GDP per capita (i.e. GDP divided by population) is often used to represent differences in standards of living from country to country. However, even if it accurately measured total production, it would not reflect:

The value of leisure

Pollution and other negative effects of production

Crime and other social problems

The distribution of income

In fact, improvements in many of these will result in lower GDP per capita.

Example: Lower crime would allow lower spending on police, prisons, and private security. This would decrease GDP, but surely result in improvements in economic well-being.



Did World War II Bring Prosperity?

World War II was a period of extraordinary sacrifice and achievement by the “greatest generation.” But statistics on GDP may give a misleading indication of whether it was also a period of prosperity.


Real GDP versus Nominal GDP


Discuss the difference between real GDP and nominal GDP.


Calculating real GDP

Since GDP is measured in “value” terms, we might have problems interpreting changes over time if prices change. Is an increase in GDP due to production increasing, or due to prices increasing?

To separate these effects, the BEA calculates both Nominal GDP—the value of final goods and services evaluated at current-year prices—and Real GDP—the value of final goods and services evaluated at base-year prices.

The choice of a base-year is arbitrary; we might use 2000, 2005, or 2012 prices to compare real GDP in each year.

Unfortunately, the relative prices also change from year to year, distorting real GDP calculations. Since 1996, the BEA has overcome this problem by using chain-weighted prices, using previous-year prices to adjust current-year production measure.


Calculating real GDP: an example

The table shows output and prices in 2005 and 2013.

Calculating the total value of output in 2005 gives:

$3200 + $990 + $1350 = $5540.

To calculate real GDP in 2013, we use the prices from 2005.

This gives real 2013 GDP in 2005 dollars of $6680.

Most prices increased from 2005 to 2013, so using nominal GDP would have yielded a higher figure: $7800.

This highlights the need to use real GDP to avoid exaggerating growth.


Comparing real GDP and nominal GDP

Figure 8.3

The current baseyear for calculating prices is 2005, soreal and nominal GDP are equal in 2005.

Growth figures reported in the media are the growth in real GDP.

Since prices have generally increased since 2005, real GDP is less than nominal GDP, and the opposite is true before 2005.


The GDP deflator

Economists and policy-makers are interested in the price level: a measure of the average prices of goods and services in the economy.

Why? Stable prices are desirable because they allow households and firms to plan for the future appropriately.

In order to know whether we are achieving price stability, we need to measure the price level.

One way to do this is using the GDP deflator:

Since nominal and real GDP will be the same in the base year, the GDP deflator will be 100 in the base year.


Calculating the GDP deflator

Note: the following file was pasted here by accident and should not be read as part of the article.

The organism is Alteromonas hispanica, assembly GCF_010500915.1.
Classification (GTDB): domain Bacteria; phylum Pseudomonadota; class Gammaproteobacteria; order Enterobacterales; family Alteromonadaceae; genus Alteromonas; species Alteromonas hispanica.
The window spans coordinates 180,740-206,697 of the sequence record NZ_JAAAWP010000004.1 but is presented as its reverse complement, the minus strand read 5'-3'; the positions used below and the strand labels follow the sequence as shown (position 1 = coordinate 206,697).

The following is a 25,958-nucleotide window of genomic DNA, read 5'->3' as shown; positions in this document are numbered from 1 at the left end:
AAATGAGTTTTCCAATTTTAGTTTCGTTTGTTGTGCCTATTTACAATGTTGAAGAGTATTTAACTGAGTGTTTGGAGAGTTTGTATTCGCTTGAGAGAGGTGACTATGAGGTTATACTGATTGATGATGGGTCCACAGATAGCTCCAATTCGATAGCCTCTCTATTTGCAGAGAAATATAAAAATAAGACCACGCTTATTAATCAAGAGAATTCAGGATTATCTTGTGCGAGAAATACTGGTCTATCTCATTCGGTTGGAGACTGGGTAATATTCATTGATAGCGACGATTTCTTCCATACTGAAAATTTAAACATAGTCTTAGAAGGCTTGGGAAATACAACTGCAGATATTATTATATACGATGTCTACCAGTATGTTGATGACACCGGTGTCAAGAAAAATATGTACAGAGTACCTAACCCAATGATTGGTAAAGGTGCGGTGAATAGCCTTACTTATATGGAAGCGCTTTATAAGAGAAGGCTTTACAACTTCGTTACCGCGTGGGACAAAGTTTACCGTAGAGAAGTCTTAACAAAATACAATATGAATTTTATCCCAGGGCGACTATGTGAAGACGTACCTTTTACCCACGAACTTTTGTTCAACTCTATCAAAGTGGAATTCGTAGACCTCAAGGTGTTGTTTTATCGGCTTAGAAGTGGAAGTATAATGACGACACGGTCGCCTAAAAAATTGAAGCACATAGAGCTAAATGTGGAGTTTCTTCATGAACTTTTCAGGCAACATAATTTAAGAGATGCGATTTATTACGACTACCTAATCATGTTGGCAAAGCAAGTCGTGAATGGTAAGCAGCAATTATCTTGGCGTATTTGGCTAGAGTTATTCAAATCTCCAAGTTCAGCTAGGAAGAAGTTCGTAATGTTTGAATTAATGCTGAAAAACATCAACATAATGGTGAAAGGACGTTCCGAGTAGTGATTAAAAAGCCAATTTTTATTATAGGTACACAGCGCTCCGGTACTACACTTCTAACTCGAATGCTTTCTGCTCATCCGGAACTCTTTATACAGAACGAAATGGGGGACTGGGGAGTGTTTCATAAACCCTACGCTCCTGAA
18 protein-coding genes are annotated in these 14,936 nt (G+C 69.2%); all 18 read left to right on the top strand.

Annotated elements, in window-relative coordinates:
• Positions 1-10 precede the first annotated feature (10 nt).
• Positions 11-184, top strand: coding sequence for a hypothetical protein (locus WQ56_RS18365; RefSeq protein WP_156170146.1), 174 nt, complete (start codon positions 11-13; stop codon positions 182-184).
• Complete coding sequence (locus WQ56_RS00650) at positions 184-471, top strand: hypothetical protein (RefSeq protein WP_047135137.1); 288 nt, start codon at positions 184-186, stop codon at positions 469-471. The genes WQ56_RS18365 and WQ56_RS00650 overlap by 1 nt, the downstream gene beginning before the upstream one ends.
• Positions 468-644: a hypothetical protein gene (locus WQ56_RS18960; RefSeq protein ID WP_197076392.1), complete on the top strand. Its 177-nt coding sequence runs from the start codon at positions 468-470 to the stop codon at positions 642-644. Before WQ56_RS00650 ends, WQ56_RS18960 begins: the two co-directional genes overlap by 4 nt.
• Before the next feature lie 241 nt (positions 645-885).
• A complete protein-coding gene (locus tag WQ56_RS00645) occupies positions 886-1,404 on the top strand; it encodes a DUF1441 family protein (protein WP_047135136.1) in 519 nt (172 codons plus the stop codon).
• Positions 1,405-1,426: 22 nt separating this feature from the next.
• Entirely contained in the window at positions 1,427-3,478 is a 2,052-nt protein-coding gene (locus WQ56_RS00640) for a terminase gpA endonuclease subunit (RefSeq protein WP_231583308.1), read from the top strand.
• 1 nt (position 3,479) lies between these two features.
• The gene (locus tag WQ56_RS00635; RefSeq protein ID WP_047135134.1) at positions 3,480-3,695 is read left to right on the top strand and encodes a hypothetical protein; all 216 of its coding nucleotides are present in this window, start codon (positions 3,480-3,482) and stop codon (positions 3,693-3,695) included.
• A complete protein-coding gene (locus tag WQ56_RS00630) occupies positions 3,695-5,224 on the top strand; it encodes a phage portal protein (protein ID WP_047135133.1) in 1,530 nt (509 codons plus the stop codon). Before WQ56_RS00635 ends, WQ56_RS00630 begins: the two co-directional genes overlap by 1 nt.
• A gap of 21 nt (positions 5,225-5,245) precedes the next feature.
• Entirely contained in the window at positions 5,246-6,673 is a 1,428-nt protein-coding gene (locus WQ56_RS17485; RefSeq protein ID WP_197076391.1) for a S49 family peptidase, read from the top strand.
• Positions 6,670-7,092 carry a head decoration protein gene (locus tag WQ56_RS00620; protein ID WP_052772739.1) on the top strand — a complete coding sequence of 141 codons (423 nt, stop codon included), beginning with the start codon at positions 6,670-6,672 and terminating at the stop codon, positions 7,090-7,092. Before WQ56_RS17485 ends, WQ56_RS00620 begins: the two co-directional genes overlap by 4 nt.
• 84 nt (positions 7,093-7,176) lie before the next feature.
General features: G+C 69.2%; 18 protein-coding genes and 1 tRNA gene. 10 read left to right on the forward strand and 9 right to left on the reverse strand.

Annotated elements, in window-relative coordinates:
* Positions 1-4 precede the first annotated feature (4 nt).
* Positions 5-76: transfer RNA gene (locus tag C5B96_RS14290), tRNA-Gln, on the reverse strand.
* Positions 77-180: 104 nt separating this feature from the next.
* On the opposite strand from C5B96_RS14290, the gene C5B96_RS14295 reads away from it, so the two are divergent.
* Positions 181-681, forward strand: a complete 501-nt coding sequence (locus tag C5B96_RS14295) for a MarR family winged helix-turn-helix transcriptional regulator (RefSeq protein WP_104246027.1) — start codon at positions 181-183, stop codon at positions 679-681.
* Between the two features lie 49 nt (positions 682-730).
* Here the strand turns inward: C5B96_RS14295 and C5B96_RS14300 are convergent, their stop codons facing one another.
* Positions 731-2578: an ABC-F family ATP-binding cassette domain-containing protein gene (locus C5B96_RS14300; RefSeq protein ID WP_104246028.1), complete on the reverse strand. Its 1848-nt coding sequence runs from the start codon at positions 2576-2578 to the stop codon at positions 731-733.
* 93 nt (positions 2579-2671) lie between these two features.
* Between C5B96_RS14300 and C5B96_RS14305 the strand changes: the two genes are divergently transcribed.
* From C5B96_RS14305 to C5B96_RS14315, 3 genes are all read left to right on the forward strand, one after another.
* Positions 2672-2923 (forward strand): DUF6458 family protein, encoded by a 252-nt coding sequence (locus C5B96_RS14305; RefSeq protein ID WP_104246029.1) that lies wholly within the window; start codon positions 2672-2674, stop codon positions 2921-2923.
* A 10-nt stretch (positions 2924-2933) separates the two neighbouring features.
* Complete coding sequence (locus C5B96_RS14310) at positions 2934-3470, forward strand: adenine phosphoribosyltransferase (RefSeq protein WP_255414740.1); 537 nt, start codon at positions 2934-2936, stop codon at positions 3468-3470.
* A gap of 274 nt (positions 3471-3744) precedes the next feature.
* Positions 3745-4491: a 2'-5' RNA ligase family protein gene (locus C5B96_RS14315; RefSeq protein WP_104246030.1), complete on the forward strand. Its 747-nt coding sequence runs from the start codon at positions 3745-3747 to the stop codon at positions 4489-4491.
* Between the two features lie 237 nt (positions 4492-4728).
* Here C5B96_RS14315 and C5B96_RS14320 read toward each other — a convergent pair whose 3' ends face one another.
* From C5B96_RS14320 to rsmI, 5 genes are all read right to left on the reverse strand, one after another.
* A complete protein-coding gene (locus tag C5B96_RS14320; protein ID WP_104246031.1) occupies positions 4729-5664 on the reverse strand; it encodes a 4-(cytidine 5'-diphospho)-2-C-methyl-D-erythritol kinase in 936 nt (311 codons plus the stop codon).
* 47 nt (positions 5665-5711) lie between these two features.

The table on the right gives the values of nominal and real GDP for 2009 and 2010.

We can use this to calculate the GDP deflator in each year:

The GDP deflator increased from 110 to 111 between the two years. This is a 0.9% increase:

So we say the price level rose 0.9% over this period.


Other Measures of Total Production and Total Income


Understand other measures of total production and total income.


National Income and Product Accounts (NIPA)

The BEA is charged with performing national income accountingfor the United States. Each quarter, it publishes the National Income and Product Accounts tables.

These include GDP computations, but also:


National Income and Product Accounts measurements

The table and graph show the various measures of the national income accounts for the United States in 2010.

National income must be smaller than GDP, since it is just GDP minus depreciation.

Similarly, disposable personal income must be less than personal income, since it is just personal income minus taxes.

Each measure is useful in different contexts.

Figure 8.4


Total production = total income

All production must be rewarded with income; so in theory, we could count either in order to calculate GDP.

In practice, data limitations make us unlikely to come up with the same number; there will always be some statistical discrepancy.

The figure illustrates the division of income as measured by the BEA in 2010.

Figure 8.5


Common misconceptions to avoid

“Investment” in reference to national income accounting has a very narrow definition: purchases of things like machines, factories, and houses. It refers only to the purchase of new items, not trades in financial instruments based on those items.

We based statements about growth on GDP; but GDP has limitations, both as a measure of total production, and as a measure of well-being.

In order to make useful comparisons, concentrate on real GDP rather than nominal GDP.

In calculating real GDP, the choice of base year is largely arbitrary; there is no “correct” base year.